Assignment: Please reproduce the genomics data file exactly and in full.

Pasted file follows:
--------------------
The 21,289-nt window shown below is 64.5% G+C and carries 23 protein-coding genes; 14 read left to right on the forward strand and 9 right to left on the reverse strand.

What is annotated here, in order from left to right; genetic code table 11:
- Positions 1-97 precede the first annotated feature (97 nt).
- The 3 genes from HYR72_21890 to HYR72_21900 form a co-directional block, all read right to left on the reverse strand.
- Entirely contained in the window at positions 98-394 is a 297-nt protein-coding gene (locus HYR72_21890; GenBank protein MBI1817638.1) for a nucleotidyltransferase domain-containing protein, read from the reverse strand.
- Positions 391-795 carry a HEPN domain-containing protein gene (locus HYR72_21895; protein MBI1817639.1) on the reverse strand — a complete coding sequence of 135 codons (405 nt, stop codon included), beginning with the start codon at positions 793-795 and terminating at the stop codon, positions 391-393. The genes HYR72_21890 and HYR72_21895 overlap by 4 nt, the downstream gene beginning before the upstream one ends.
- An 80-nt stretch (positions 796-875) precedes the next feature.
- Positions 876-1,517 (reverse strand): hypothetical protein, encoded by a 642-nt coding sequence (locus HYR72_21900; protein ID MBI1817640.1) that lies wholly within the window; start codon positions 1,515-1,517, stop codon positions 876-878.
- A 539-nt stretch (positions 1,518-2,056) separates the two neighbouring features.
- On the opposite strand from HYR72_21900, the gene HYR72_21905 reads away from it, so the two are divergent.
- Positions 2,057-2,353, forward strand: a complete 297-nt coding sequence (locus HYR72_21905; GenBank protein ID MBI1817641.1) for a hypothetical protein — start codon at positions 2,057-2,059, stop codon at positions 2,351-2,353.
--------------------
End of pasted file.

The 21,289-nt window shown below is 64.5% G+C and carries 23 protein-coding genes; 14 read left to right on the forward strand and 9 right to left on the reverse strand.

What is annotated here, in order from left to right; genetic code table 11:
- Positions 1-97 precede the first annotated feature (97 nt).
- The 3 genes from HYR72_21890 to HYR72_21900 form a co-directional block, all read right to left on the reverse strand.
- Entirely contained in the window at positions 98-394 is a 297-nt protein-coding gene (locus HYR72_21890; GenBank protein MBI1817638.1) for a nucleotidyltransferase domain-containing protein, read from the reverse strand.
- Positions 391-795 carry a HEPN domain-containing protein gene (locus HYR72_21895; protein MBI1817639.1) on the reverse strand — a complete coding sequence of 135 codons (405 nt, stop codon included), beginning with the start codon at positions 793-795 and terminating at the stop codon, positions 391-393. The genes HYR72_21890 and HYR72_21895 overlap by 4 nt, the downstream gene beginning before the upstream one ends.
- An 80-nt stretch (positions 796-875) precedes the next feature.
- Positions 876-1,517 (reverse strand): hypothetical protein, encoded by a 642-nt coding sequence (locus HYR72_21900; protein ID MBI1817640.1) that lies wholly within the window; start codon positions 1,515-1,517, stop codon positions 876-878.
- A 539-nt stretch (positions 1,518-2,056) separates the two neighbouring features.
- On the opposite strand from HYR72_21900, the gene HYR72_21905 reads away from it, so the two are divergent.
- Positions 2,057-2,353, forward strand: a complete 297-nt coding sequence (locus HYR72_21905; GenBank protein ID MBI1817641.1) for a hypothetical protein — start codon at positions 2,057-2,059, stop codon at positions 2,351-2,353.